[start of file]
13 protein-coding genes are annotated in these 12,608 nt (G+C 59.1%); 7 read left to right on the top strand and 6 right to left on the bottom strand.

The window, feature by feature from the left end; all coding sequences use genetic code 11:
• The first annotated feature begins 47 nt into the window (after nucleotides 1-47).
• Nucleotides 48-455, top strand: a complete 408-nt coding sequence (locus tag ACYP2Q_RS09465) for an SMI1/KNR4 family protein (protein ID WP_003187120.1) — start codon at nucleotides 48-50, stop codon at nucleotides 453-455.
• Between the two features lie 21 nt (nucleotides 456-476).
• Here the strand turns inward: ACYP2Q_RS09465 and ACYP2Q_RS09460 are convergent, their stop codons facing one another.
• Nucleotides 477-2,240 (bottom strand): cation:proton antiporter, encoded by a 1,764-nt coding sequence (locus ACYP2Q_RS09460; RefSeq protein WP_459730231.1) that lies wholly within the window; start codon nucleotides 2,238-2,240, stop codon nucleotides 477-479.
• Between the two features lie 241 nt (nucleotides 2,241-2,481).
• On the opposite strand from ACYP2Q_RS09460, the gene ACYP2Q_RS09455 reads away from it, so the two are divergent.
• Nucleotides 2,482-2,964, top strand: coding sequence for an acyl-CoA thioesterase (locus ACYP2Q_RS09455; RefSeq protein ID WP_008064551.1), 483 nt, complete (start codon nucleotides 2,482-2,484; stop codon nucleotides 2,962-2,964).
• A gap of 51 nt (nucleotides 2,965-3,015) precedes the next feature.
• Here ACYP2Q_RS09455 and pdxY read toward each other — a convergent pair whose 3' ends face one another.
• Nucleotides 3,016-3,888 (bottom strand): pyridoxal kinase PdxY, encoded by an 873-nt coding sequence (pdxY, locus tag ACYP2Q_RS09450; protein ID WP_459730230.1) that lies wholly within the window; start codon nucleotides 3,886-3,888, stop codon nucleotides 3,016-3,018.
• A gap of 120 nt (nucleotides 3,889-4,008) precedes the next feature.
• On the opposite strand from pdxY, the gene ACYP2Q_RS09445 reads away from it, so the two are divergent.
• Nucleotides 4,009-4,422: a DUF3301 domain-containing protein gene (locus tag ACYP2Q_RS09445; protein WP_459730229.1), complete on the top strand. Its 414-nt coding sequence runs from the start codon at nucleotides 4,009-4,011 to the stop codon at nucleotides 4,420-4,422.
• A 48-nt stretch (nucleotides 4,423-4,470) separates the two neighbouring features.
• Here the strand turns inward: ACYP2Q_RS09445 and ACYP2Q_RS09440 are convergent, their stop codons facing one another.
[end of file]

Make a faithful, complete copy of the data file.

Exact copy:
13 protein-coding genes are annotated in these 12,608 nt (G+C 59.1%); 7 read left to right on the top strand and 6 right to left on the bottom strand.

The window, feature by feature from the left end; all coding sequences use genetic code 11:
• The first annotated feature begins 47 nt into the window (after nucleotides 1-47).
• Nucleotides 48-455, top strand: a complete 408-nt coding sequence (locus tag ACYP2Q_RS09465) for an SMI1/KNR4 family protein (protein ID WP_003187120.1) — start codon at nucleotides 48-50, stop codon at nucleotides 453-455.
• Between the two features lie 21 nt (nucleotides 456-476).
• Here the strand turns inward: ACYP2Q_RS09465 and ACYP2Q_RS09460 are convergent, their stop codons facing one another.
• Nucleotides 477-2,240 (bottom strand): cation:proton antiporter, encoded by a 1,764-nt coding sequence (locus ACYP2Q_RS09460; RefSeq protein WP_459730231.1) that lies wholly within the window; start codon nucleotides 2,238-2,240, stop codon nucleotides 477-479.
• Between the two features lie 241 nt (nucleotides 2,241-2,481).
• On the opposite strand from ACYP2Q_RS09460, the gene ACYP2Q_RS09455 reads away from it, so the two are divergent.
• Nucleotides 2,482-2,964, top strand: coding sequence for an acyl-CoA thioesterase (locus ACYP2Q_RS09455; RefSeq protein ID WP_008064551.1), 483 nt, complete (start codon nucleotides 2,482-2,484; stop codon nucleotides 2,962-2,964).
• A gap of 51 nt (nucleotides 2,965-3,015) precedes the next feature.
• Here ACYP2Q_RS09455 and pdxY read toward each other — a convergent pair whose 3' ends face one another.
• Nucleotides 3,016-3,888 (bottom strand): pyridoxal kinase PdxY, encoded by an 873-nt coding sequence (pdxY, locus tag ACYP2Q_RS09450; protein ID WP_459730230.1) that lies wholly within the window; start codon nucleotides 3,886-3,888, stop codon nucleotides 3,016-3,018.
• A gap of 120 nt (nucleotides 3,889-4,008) precedes the next feature.
• On the opposite strand from pdxY, the gene ACYP2Q_RS09445 reads away from it, so the two are divergent.
• Nucleotides 4,009-4,422: a DUF3301 domain-containing protein gene (locus tag ACYP2Q_RS09445; protein WP_459730229.1), complete on the top strand. Its 414-nt coding sequence runs from the start codon at nucleotides 4,009-4,011 to the stop codon at nucleotides 4,420-4,422.
• A 48-nt stretch (nucleotides 4,423-4,470) separates the two neighbouring features.
• Here the strand turns inward: ACYP2Q_RS09445 and ACYP2Q_RS09440 are convergent, their stop codons facing one another.